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Tell Me Why I'm Wrong: Bad Blackjack Players Do Not Hurt The Rest of The Table's Chances

I started writing about this in my Dumping Them Out blog last night, where I just put out a bunch of random thoughts & Boob GIFs, but then decided I wanted to give this topic it's own blog. 

This situation has bothered me my whole life. The video of Steven Cheah & Hank streaming blackjack on the Barstool Sports Online Casino is from a few weeks ago, but it's the first example I could find of what I'm talking about. 

Here's the situation. Steven Cheah (sitting right next to the dealer) was dealt a 12. The dealer showed 3. Steven Cheah hits, and it's a K. Cheah busts. Dealer flips over 9 to make 12. Then deals himself a 9 to make 21. If Steven Cheah doesn't hit, the dealer would have dealt himself that K, and the dealer would have busted. Everyone wins. 

That sucks. Tough situation. If only Steven Cheah didn't hit, then everyone would have won. It's a classic Blackjack situation. You're playing with some random drunk guy at a casino in Atlantic City. He hits on a 16, takes the dealers bust card, and ends up fucking everybody over.


Obviously, that is frustrating. But here's my problem: Is it not equally likely that Steven Cheah hitting there could help everyone at the table? What if he took the dealers 9? Then the dealer gives himself a K? That is just as likely to happen. Math.

So who the fuck cares? If it's all just random, then the dumbass sitting next to you is just as likely to help you as he is to hurt you. Am I right in saying that? I think I am. Since you don't know what the next card in the deck is going to be, SOMEONE HITTING ON A BAD NUMBER IS EQUALLY AS LIKELY TO HELP YOU AS IT IS TO HURT YOU. So why get worked up about it?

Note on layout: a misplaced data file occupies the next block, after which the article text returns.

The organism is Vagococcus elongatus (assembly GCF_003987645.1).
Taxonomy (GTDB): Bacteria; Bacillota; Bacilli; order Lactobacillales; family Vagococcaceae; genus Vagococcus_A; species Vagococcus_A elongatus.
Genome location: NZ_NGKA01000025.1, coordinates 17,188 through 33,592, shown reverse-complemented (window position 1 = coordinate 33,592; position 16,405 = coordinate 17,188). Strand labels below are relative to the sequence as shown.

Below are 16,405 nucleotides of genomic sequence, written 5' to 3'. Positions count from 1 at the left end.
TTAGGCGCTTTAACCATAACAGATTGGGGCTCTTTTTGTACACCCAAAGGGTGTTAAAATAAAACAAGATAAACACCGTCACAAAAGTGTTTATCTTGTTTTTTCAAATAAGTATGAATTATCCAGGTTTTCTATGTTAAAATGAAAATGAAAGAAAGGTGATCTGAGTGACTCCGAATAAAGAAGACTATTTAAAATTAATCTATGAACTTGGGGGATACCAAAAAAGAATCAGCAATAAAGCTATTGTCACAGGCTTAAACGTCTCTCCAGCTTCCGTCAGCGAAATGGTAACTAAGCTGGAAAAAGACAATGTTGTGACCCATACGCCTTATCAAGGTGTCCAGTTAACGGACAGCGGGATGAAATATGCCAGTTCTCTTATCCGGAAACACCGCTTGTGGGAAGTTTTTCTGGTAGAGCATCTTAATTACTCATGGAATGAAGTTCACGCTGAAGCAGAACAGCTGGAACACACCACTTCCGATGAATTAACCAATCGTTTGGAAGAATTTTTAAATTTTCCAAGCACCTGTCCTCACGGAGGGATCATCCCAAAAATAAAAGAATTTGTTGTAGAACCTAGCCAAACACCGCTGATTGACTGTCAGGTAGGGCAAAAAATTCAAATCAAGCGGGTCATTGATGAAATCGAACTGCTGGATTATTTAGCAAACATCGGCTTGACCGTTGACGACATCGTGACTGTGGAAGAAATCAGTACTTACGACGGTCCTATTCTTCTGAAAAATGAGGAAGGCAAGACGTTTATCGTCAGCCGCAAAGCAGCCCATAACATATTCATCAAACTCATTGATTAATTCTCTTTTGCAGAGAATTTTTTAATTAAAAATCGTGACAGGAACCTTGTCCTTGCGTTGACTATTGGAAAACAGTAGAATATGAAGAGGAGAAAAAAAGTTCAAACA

TO BE FAIR, I will say, if you are playing like 2 or 3 deck blackjack, and you've been counting cards, then all bets are off. You have a right to be mad in certain situations if you actually know what cards are left in the deck. But assuming all things are random, and you haven't been counting cards (which is pretty much everyone in my experience, because most casinos play with 100 decks nowadays), then I just don't understand why people get so worked up about it.

The Steven Cheah example isn't even a great one. Cheah has a 12, so it's at least kind of reasonable that he would hit. Personally, I never hit with 12 if the dealer is showing a bust card. I always assume that the dealer has a 10 underneath, and the next card in the deck is a 10 as well. I don't like doing math, so I keep it very simple.

That is all. Please tell me why I'm wrong. I would genuinely love to hear an explanation for how a bad blackjack player at your table effects your chances of winning. I just don't think there is one. 

Steven Cheah and Hank will be streaming blackjack from the Barstool Sports Online Casino once again tonight at halftime of the Monday Night Football game (on the Barstool Casino Twitch tonight). Maybe tonight we'll get the similar situation, and it will end up helping the table. Either way, be sure to tune in. It's always good for a few laughs.

If someone can give me an explanation that proves me wrong, I will be the first to admit it. But the explanation can't just be, "it's bad etiquette". I'm looking for a real reason for why a player hitting on a bad number makes you or anyone else at the table less likely to win or lose.